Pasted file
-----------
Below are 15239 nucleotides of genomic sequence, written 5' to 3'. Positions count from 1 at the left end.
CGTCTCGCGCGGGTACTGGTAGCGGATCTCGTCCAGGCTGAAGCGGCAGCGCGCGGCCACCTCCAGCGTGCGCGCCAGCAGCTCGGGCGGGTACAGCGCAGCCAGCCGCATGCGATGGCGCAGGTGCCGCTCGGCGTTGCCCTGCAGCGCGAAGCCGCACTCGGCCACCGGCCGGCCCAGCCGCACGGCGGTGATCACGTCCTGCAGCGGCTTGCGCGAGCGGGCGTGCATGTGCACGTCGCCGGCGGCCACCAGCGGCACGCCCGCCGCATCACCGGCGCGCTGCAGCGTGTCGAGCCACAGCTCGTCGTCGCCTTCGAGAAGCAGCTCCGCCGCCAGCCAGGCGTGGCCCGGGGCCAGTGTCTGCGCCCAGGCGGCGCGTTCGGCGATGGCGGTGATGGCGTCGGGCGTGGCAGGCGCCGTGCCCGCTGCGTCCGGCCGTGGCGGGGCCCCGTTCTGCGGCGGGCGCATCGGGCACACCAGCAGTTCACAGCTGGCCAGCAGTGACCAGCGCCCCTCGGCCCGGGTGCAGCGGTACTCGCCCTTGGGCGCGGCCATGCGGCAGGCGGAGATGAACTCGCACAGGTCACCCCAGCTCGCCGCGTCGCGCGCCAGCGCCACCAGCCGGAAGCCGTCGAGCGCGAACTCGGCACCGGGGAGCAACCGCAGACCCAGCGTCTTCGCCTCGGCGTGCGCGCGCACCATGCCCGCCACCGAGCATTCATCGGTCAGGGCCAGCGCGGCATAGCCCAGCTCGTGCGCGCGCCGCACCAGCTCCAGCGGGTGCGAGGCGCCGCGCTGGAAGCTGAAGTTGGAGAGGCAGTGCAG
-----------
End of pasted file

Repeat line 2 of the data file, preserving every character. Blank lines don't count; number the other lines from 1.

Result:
CGTCTCGCGCGGGTACTGGTAGCGGATCTCGTCCAGGCTGAAGCGGCAGCGCGCGGCCACCTCCAGCGTGCGCGCCAGCAGCTCGGGCGGGTACAGCGCAGCCAGCCGCATGCGATGGCGCAGGTGCCGCTCGGCGTTGCCCTGCAGCGCGAAGCCGCACTCGGCCACCGGCCGGCCCAGCCGCACGGCGGTGATCACGTCCTGCAGCGGCTTGCGCGAGCGGGCGTGCATGTGCACGTCGCCGGCGGCCACCAGCGGCACGCCCGCCGCATCACCGGCGCGCTGCAGCGTGTCGAGCCACAGCTCGTCGTCGCCTTCGAGAAGCAGCTCCGCCGCCAGCCAGGCGTGGCCCGGGGCCAGTGTCTGCGCCCAGGCGGCGCGTTCGGCGATGGCGGTGATGGCGTCGGGCGTGGCAGGCGCCGTGCCCGCTGCGTCCGGCCGTGGCGGGGCCCCGTTCTGCGGCGGGCGCATCGGGCACACCAGCAGTTCACAGCTGGCCAGCAGTGACCAGCGCCCCTCGGCCCGGGTGCAGCGGTACTCGCCCTTGGGCGCGGCCATGCGGCAGGCGGAGATGAACTCGCACAGGTCACCCCAGCTCGCCGCGTCGCGCGCCAGCGCCACCAGCCGGAAGCCGTCGAGCGCGAACTCGGCACCGGGGAGCAACCGCAGACCCAGCGTCTTCGCCTCGGCGTGCGCGCGCACCATGCCCGCCACCGAGCATTCATCGGTCAGGGCCAGCGCGGCATAGCCCAGCTCGTGCGCGCGCCGCACCAGCTCCAGCGGGTGCGAGGCGCCGCGCTGGAAGCTGAAGTTGGAGAGGCAGTGCAG